A parcel of sugarcane land more than 10 times the size of Surfers Paradise, bordered by the M1, Moreton Bay and two rivers, is on the market, with sellers hoping to achieve a national land sales record, likely to be well over $1 billion.
The site in the Norwell Valley would become Australia’s largest masterplanned city, triple the land size of Ipswich’s Greater Springfield which is projected to house 105,000 people by 2030.
The 40 landowners in the deal — many of them cane farmers — see the sale of the 6117 hectares as a dignified end for the area’s industry, which has been struggling to maintain viable supply to the Rocky Point Mill.
Prospective buyers of the valley would become its master planners, co-ordinating government approvals and engaging major residential and other developers to deliver the extensive infrastructure required — with up to a third of the area proposed to be designated green space.
The deal between owners was struck by Global Enterprise Management Solutions, which was formed by architect Rob Machon and stockbroker Wayne Cummins, who have both moved to the Gold Coast from Sydney.
A statement released by Canford Property, which is running the sales campaign, said agents had already spoken to “some of China’s largest developers and theme park operators who want to unseat Disney and develop one of world’s largest theme parks on the Gold Coast”.
One of China’s richest people Wang Jianlin has made no secret of his ambitions to take Disney’s worldwide theme park crown through his Wanda Group, and Premier Annastacia Palaszczuk met with Mr Wang about investing in Queensland last year.
Wanda is already building the Jewel development at southern Surfers Paradise and has various other landholdings in the city.
Government approvals and zoning changes are likely to be one of many potential hurdles for the project, which could take more than a decade to reach fruition. It took 22 years for Greater Springfield to go ahead, and it required the State Government to created specific legislation for its development.
The area is zoned rural under the Gold Coast City Plan, which was approved by the State last year and specifically aims to ensure land uses “do not interfere, encroach or impact on the city’s sugar cane growing, particularly in the Woongoolba/Norwell areas and the Rocky Point Sugar Mill”.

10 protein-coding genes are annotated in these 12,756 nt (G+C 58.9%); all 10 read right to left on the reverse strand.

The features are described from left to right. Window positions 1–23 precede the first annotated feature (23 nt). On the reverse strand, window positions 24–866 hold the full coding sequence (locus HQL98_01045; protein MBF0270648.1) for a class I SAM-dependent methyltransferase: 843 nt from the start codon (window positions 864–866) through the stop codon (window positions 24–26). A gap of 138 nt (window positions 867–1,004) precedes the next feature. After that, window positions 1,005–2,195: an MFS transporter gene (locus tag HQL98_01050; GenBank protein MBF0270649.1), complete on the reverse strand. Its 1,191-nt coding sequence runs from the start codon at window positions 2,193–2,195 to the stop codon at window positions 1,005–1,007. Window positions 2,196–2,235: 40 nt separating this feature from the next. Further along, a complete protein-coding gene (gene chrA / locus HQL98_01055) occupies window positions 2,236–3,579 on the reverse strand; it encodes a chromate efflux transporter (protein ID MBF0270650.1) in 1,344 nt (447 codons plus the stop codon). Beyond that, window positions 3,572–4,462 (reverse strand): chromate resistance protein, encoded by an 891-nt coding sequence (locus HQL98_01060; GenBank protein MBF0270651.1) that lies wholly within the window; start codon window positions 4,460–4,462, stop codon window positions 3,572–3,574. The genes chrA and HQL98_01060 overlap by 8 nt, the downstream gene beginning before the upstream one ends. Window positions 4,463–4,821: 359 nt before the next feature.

The council is understood to be studying alternative uses for caneland under the City Plan 2015, with a view for submitting changes to the State within 12 months.
State Government reps were briefed on project on Monday, while it already has the backing of Gold Coast Mayor Tom Tate, who said it had the potential to become an Orlando-style tourist drawcard.
“We are talking about an expansion of the Yatala enterprise area, the southward expansion of the aquaculture industry from the northeastern corner, and primarily an expansion of the tourism, recreation and entertainment offerings,” he said in the agent’s statement.
“The secondary opportunities of education sector expansion and silicon valley-type activity is particularly exciting to me.
“Development can’t be piecemeal — that would never work given the flood and drainage challenges.
“Some landowners would win, some would lose, and there would be many in between.”
Canford managing director Roland Evans said he had already had discussions with Australian and foreign companies about buying the land.
“What we’re looking for is someone who’s got the ability to do the master planning for this, because it’s such a massive concept,” he said.
“Effectively it closes the gap between the Gold Coast and Brisbane.
“It will be a major grower of jobs, homes and work — it’s a whole new town effectively.”
How the deal was done
GOLF was the unlikely catalyst that lead two men to convince 40 landowners to drive for an Australian-record land deal.
Architect Rob Machon, who “retired” to the Gold Coast from Sydney’s northern beaches 12 years ago, met fellow former Sydneysider and stockbroker Wayne Cummins by chance on the fairways of Sanctuary Cove and the pair became friends.
But it was a third golfing mate, cane farmer Arthur Fiumini, whose idea a year ago would eventually lead to today’s announcement.
Original article published at www.goldcoastbulletin.com.au by Kathleen Skene, Chief reporter 01/9/16